Iron Depletion, Iron Deficiency, and Iron Deficiency Anaemia Among Children Under 5 Years Old in Kilimanjaro, Northern Tanzania: A Hospital-Based Cross-Sectional Study

Jonas P Kessy, Rune N Philemon, Abdul Lukambagire, Mwanaidi Abdulrahmani, Glory Urio, Godian Beyanga, Augustine Musyoka, Arnord Ndaro, Ronald Mwitalemi, Maria Maro, Ester Majaliwa, Grace D Kinabo, Blandina T Mmbaga
Publication year: 


Iron depletion results from reduced iron stores, and it is an early stage of disease progression before iron deficiency, which leads to iron deficiency anaemia (IDA). IDA is associated with delayed infant growth and development, diminished cognitive function, poor academic performance, decreased exercise tolerance, and impaired immune function.This study aimed to determine the prevalence of iron depletion and IDA and factors associated with low ferritin levels among children under 5-years-old receiving care at Kilimanjaro Christian Medical Centre (KCMC) in Moshi, Tanzania.


Under-5 children presenting at KCMC were successively enrolled and screened for iron depletion and IDA using complete blood count and serum ferritin levels. The generally accepted World Health Organization cut-off levels for normal haemoglobin (Hb) and ferritin level were used. Iron depletion, iron deficiency, and IDA prevalences were estimated in relation to the combination measures of haemoglobin, mean corpuscular volume, and ferritin levels. Dietary and sociodemographic characteristic of the children were recorded after parents or caretakers provided informed consent. Data analysis was con-ducted using SPSS version 21.0.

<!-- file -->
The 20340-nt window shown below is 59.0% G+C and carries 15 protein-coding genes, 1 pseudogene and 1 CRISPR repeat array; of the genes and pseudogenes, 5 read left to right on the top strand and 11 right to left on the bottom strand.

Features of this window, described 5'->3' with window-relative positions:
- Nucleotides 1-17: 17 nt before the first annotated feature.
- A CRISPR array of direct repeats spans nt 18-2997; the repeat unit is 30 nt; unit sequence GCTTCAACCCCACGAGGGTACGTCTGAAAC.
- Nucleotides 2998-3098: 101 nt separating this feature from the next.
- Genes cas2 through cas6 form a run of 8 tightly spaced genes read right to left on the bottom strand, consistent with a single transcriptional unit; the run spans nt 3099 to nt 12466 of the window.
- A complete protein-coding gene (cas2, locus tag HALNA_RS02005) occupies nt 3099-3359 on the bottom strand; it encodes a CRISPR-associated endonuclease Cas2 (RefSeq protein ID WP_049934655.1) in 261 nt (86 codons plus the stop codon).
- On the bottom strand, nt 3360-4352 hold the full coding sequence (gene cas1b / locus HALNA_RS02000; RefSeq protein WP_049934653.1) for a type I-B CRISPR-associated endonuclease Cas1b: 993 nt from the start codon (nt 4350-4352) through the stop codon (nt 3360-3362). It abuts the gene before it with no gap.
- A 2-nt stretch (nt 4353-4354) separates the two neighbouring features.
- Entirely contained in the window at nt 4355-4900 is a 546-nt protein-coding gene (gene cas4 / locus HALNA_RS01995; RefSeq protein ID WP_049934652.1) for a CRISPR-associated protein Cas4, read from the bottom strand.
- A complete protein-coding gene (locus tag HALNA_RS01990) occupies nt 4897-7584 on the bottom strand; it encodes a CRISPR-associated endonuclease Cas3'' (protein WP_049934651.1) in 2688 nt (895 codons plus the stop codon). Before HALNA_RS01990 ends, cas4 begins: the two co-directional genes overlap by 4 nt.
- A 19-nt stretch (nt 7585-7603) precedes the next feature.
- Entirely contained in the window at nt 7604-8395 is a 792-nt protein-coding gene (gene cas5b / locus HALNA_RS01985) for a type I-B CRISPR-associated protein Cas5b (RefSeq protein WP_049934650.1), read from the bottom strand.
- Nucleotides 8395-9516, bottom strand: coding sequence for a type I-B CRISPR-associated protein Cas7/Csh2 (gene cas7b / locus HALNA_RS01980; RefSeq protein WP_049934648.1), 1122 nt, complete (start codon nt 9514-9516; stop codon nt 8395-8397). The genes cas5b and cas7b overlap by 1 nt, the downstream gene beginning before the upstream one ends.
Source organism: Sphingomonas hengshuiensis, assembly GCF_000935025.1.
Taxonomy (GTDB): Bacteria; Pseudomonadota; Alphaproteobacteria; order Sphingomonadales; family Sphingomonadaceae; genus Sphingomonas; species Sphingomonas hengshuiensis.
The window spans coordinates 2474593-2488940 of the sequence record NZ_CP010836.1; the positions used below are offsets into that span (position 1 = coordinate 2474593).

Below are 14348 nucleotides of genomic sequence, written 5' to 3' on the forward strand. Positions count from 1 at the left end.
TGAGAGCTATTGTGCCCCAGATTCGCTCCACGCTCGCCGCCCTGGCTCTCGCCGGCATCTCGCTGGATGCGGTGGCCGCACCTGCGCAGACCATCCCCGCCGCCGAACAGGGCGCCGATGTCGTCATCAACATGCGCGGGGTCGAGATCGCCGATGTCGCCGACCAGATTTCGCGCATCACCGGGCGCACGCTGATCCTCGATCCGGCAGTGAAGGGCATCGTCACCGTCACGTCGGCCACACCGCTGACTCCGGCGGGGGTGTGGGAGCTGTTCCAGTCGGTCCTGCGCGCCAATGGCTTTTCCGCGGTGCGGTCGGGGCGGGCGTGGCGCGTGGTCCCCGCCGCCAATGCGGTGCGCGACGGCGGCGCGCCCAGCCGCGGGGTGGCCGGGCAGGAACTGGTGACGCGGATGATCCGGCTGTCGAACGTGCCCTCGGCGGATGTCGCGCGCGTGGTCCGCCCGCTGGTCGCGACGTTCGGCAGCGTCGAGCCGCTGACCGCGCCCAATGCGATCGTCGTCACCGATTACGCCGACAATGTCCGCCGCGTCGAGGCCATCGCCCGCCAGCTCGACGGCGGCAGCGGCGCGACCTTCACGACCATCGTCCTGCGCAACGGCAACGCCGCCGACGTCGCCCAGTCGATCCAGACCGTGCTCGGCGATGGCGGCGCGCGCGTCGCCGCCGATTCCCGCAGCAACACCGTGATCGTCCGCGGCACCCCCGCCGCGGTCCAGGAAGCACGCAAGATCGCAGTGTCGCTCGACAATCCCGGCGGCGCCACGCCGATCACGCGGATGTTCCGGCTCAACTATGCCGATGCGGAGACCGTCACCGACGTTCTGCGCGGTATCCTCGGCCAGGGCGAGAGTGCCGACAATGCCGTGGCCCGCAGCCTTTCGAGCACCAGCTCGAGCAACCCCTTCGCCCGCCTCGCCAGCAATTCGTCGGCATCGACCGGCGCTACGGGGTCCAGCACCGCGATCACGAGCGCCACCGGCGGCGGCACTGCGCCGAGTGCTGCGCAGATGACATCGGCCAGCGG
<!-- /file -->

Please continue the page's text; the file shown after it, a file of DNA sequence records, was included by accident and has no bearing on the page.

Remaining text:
A total of 303 children aged 2 to 59 months were enrolled in the study. Anaemia was detected in169 (55.8%) chil-dren. Children aged 2 to 12 months had a higher prevalence of anaemia (n=101, 60.1%). The overall prevalences of iron depletion, iron deficiency with no anaemia, and IDA were 2.6% (n=8), 9.6% (n=29), and 28.1% (n=84), respectively. Low ferritin levels were detected in 124 (40.9%) children. Drinking more than 500 ml of cow's milk per day was associated with an increased risk of anaemia (adjusted odds ratio [AOR] 5.6; 95% confidence interval [CI], 2.6 to 12.1) relative to those not drinking cow's milk. Children whose families had meals that included beef more than 3 times per week were less likely to have low ferritin (AOR 0.6; 95% CI, 0.3 to 1.3), though the difference was not significant.



The IDA prevalence among children in the Kilimanjaro area was high, with more than 50% of infants being anaemic. Drinking cow's milk was associated with an increased risk of IDA. Future community-based research is recommend-ed to elucidate more details about iron deficiency in the general population.